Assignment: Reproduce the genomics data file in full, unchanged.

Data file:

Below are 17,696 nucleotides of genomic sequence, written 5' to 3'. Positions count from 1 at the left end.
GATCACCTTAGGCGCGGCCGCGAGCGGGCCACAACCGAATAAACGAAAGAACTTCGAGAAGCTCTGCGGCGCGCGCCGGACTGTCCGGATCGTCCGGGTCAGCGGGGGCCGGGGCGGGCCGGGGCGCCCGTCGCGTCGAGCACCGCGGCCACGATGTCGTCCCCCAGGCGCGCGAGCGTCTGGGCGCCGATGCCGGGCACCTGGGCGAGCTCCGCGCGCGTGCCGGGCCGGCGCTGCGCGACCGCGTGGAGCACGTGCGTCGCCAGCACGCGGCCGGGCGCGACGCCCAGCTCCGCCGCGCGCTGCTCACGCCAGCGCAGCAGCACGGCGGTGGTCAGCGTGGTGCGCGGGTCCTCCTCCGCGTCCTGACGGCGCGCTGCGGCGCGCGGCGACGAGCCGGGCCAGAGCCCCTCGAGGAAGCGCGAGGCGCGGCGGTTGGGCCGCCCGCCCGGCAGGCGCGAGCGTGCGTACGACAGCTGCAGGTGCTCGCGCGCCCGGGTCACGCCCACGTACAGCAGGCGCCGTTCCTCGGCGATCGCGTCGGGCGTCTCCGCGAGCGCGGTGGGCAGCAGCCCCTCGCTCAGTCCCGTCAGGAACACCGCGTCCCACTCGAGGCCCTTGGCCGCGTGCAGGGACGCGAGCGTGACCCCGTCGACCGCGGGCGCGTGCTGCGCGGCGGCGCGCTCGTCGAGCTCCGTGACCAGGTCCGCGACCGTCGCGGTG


Below are 17,696 nucleotides of genomic sequence, written 5' to 3'. Positions count from 1 at the left end.
GATCACCTTAGGCGCGGCCGCGAGCGGGCCACAACCGAATAAACGAAAGAACTTCGAGAAGCTCTGCGGCGCGCGCCGGACTGTCCGGATCGTCCGGGTCAGCGGGGGCCGGGGCGGGCCGGGGCGCCCGTCGCGTCGAGCACCGCGGCCACGATGTCGTCCCCCAGGCGCGCGAGCGTCTGGGCGCCGATGCCGGGCACCTGGGCGAGCTCCGCGCGCGTGCCGGGCCGGCGCTGCGCGACCGCGTGGAGCACGTGCGTCGCCAGCACGCGGCCGGGCGCGACGCCCAGCTCCGCCGCGCGCTGCTCACGCCAGCGCAGCAGCACGGCGGTGGTCAGCGTGGTGCGCGGGTCCTCCTCCGCGTCCTGACGGCGCGCTGCGGCGCGCGGCGACGAGCCGGGCCAGAGCCCCTCGAGGAAGCGCGAGGCGCGGCGGTTGGGCCGCCCGCCCGGCAGGCGCGAGCGTGCGTACGACAGCTGCAGGTGCTCGCGCGCCCGGGTCACGCCCACGTACAGCAGGCGCCGTTCCTCGGCGATCGCGTCGGGCGTCTCCGCGAGCGCGGTGGGCAGCAGCCCCTCGCTCAGTCCCGTCAGGAACACCGCGTCCCACTCGAGGCCCTTGGCCGCGTGCAGGGACGCGAGCGTGACCCCGTCGACCGCGGGCGCGTGCTGCGCGGCGGCGCGCTCGTCGAGCTCCGTGACCAGGTCCGCGACCGTCGCGGTG